But eventually, it hit me that parents who are afraid of the world raise kids who are afraid of the world. Travel is hard. Travel is uncomfortable. Things go wrong, sometimes more than they go right. But overcoming these setbacks builds character and opens our eyes to possibilities we may have never otherwise considered. The sooner I stopped worrying about the worst-case-scenario what-ifs, which could happen just as easily at home as they could abroad, it felt like a house had been lifted from my shoulders. I was not fearless but I was also not afraid, and that’s exactly how I want my son to feel. More importantly, I want Julian to experience the beauty of this planet and its people. Time and again on our trip, I was stunned by the kindness of strangers, from the KLM flight attendant who saw me struggling with a broken arm rest and moved us to an empty three-across on an otherwise packed plane to the safari staff who played with Julian for hours, pretending to be a lion stalking him in the bush. Every day, people showed us their hearts, and that’s something I felt extremely proud to show my son.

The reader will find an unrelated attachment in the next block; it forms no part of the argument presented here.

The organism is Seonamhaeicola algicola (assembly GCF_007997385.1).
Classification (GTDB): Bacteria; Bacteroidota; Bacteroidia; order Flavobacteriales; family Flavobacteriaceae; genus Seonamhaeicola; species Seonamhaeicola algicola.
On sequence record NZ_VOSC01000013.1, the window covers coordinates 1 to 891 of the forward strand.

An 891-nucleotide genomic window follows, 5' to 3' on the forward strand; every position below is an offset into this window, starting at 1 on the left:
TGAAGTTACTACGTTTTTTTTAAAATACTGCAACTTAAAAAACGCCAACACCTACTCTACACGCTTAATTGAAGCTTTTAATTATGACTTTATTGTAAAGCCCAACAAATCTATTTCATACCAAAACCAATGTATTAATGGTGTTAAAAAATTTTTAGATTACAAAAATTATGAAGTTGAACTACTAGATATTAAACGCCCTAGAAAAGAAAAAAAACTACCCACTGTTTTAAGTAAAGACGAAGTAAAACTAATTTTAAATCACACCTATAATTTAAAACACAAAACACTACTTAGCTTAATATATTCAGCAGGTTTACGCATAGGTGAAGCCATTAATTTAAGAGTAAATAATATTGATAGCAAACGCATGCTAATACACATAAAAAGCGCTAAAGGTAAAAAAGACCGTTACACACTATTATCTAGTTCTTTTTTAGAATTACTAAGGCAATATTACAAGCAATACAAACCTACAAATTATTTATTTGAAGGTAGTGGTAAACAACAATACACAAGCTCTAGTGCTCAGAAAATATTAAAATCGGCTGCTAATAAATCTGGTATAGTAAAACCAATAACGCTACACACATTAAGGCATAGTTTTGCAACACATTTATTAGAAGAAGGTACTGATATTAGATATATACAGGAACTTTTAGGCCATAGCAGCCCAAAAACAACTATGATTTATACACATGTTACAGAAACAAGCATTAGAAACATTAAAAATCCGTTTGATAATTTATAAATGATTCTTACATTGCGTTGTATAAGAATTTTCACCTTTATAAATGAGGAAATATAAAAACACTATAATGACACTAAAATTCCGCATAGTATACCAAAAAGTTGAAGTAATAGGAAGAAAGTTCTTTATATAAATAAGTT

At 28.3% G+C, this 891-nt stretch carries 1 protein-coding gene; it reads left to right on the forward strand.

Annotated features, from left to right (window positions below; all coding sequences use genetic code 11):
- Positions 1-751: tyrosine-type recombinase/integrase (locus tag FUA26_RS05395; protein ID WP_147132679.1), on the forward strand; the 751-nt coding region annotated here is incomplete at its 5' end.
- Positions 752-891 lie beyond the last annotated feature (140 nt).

Control what you can and let go of what you can’t.

I believe there is value in introducing Julian to people, languages, and cultures that are different from what he experiences back home. I also realize that expecting him to appreciate that objective is a tall ask for a human who can’t even wipe himself. So as much as my Type-A personality desperately wanted Julian to be as fascinated by our game drive in the Ngorongoro Crater as I was (we spotted four of the Big Five!), or to pay attention to a thunderous musical performance by the local Iraqw tribe at Gibb’s Farm in Karatu instead of ripping leaves off a bush, I took the wins where I could get them. After all, releasing our unrealistic expectations of children and how they should act at any given age is half the battle of parenting.

Refusing to ask for help doesn’t make you a superhero.